And worse is yet to come. Israel's Gaza invasion has produced an unusual number of public anti-Israel demonstrations by American Muslims around the United States. The 2006 Israel-Hezbollah war produced similar events, but the current, Gaza-focused demonstrations are angrier and larger in number. How long, one wonders, will it be before Israel's military actions lead to violent clashes in America?

If this occurs, Israel and its American supporters will have the insurance policy they desire above any other, one they are desperate to obtain before Israel takes harsh action – by forced deportation or other means – against its rapidly growing and radicalizing Arab population. Once the Arab-Israeli religious war has been brought into the United States and is producing blood in America's streets, the Israel-firsters will claim the carnage proves that secular America and theocratic Israel are in the same boat and facing the same enemies. Flogging this plausible but palpable lie, AIPAC-owned American leaders will consign this country to an unending war against Islam, the same catastrophe that is Israel's lot.

Sunday, January 04, 2009

Learn how to think straight

December 31, 2008
by Walter Williams

© 2009

Many professors, mostly on the liberal side of the political spectrum, use their classrooms to proselytize students. I have taught economics for the past 40 years and challenge anyone to find even one student, among the thousands who went through my classes, who can say, "Professor Williams used his class to proselytize students." While acceptable at most universities, it is nothing less than academic dishonesty to do so. Like others, I have my own values and opinions, such as those expressed in some of my nationally syndicated columns, but they never become a part of classroom discussion.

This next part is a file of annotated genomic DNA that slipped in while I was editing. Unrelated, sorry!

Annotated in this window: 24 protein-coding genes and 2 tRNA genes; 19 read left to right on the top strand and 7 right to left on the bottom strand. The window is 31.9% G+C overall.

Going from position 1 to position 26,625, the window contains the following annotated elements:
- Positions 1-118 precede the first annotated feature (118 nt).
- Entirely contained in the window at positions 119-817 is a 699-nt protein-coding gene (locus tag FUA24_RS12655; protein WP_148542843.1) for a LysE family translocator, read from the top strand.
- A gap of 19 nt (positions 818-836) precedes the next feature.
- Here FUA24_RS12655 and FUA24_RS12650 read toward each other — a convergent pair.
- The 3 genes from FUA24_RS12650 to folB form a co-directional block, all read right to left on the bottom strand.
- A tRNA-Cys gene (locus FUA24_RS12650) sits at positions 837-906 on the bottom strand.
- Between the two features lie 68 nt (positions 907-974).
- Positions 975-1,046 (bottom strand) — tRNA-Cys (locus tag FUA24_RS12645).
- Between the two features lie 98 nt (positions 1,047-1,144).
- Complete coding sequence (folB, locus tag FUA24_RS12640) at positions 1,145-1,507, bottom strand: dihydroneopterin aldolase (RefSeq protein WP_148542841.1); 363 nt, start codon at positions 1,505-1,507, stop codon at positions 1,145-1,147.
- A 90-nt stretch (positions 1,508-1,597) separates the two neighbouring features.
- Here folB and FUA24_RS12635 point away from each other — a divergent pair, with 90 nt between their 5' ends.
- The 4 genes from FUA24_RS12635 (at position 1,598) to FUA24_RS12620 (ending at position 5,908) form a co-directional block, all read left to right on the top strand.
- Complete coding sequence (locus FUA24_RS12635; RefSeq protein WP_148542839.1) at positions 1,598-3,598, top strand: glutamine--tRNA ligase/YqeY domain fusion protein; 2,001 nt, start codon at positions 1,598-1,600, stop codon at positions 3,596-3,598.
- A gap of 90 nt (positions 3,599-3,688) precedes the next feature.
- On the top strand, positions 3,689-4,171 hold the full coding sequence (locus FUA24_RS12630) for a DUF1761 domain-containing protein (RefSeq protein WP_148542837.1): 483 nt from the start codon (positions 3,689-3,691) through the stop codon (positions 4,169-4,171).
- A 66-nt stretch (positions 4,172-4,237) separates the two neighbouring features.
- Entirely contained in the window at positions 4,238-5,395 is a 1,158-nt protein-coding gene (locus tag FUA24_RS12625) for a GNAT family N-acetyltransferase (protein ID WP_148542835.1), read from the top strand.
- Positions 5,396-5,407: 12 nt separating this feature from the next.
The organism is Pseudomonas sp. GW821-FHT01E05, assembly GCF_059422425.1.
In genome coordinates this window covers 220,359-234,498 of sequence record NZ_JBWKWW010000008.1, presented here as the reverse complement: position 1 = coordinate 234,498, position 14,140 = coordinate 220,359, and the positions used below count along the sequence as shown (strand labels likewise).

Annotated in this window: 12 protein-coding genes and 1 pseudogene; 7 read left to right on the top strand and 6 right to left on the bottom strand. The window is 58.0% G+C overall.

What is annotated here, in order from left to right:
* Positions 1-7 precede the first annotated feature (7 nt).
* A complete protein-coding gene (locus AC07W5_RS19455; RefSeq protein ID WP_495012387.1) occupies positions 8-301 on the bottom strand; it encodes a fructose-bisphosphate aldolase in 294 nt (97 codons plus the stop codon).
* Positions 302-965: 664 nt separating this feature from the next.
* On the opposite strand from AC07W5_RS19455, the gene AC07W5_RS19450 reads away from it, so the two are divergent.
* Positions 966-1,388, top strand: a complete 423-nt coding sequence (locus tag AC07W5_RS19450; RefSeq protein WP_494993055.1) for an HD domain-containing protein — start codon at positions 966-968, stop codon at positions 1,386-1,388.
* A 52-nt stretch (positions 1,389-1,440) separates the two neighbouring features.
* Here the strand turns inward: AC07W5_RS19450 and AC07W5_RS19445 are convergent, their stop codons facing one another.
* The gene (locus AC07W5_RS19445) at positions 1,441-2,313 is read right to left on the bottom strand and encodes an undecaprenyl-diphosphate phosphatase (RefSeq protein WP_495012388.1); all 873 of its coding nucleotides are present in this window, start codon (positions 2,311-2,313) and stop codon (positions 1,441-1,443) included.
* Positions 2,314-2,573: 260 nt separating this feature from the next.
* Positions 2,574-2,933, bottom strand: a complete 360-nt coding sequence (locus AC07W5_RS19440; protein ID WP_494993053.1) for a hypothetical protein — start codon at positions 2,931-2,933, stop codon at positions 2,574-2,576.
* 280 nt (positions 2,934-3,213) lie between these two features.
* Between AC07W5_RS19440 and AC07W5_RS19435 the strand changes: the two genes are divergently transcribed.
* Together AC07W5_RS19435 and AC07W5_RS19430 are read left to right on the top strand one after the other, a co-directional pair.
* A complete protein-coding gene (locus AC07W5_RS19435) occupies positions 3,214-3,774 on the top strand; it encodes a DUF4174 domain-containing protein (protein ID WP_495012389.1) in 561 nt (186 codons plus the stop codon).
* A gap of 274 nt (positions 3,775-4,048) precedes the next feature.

Learning how to think straight, as opposed to what values and opinions to hold, is the crucial part of education. Part of that learning is to be able to understand the distinction between subjective statements, for which there are no commonly accepted standards of proof, and positive statements for which there are. For example, the statement "Scientists cannot split the atom" is a positive statement because if there's any disagreement, there are facts to which we can appeal to settle the disagreement. Just visit Stanford's linear accelerator and watch them do it. By contrast, the statement "Scientists should not split the atom" is a subjective statement. There are no facts to which we can appeal to settle any disagreement. Disagreement can go on forever. A fairly good proxy for whether a statement is subjective is the presence of words such as should and ought. This lesson is closed by telling students that it is not being suggested that they purge their vocabulary of subjective terms such as should and ought because they are excellent tools to trick others into doing what you want them to do. However, in the process of tricking others, one need not trick himself.

A related lesson is dealing with terms such as better and best and worse. This lesson might be approached by my asking students which is the best system for resource allocation: capitalist, socialist or communist? After several fall for my bait, I tell them that the correct response is to tell me it's a nonsense question. It is akin to asking their physics professor: Which is the best state: a liquid, gaseous, solid or plasma state? However, if the physics professor were asked: Which is the cheapest state to nail a nail into a board? He could answer the question and probably say that it is the solid state. Going back to the question about capitalism versus socialism and communism, asking which system maximizes personal liberty and societal wealth, the answer would be capitalism, at least here on Earth.

Another pitfall to straight thinking is sometimes called the cause and effect fallacy. That fallacy is made when a person sees event B coming on the heels of event A and then says A caused B. There may no causal relationship at all. Such is the case when the rooster crows and shortly thereafter the sun rises. That is easy to see, but many historians assert that the 1929 stock market crash caused the 1930s Great Depression. Little is further from the truth. Instead, it was caused by inept fiscal, monetary and regulatory policies of the Hoover and Roosevelt administrations.

There are a number of other pitfalls to straight thinking that I lecture on as introductory material before we begin to explore economic theory. I tell students that if they hear me say something subjective, without my having prefaced it with "in my opinion," they are to raise their hand and tell me that they took my class to learn economics and not to be indoctrinated with my values. Personally, I want students to share my values that personal liberty, along with free markets, is morally superior to other forms of human organization. The most effective means to accomplish that goal is to give them the tools to be tough, rigorous, hard-minded thinkers, and they will probably reach the same conclusions I have.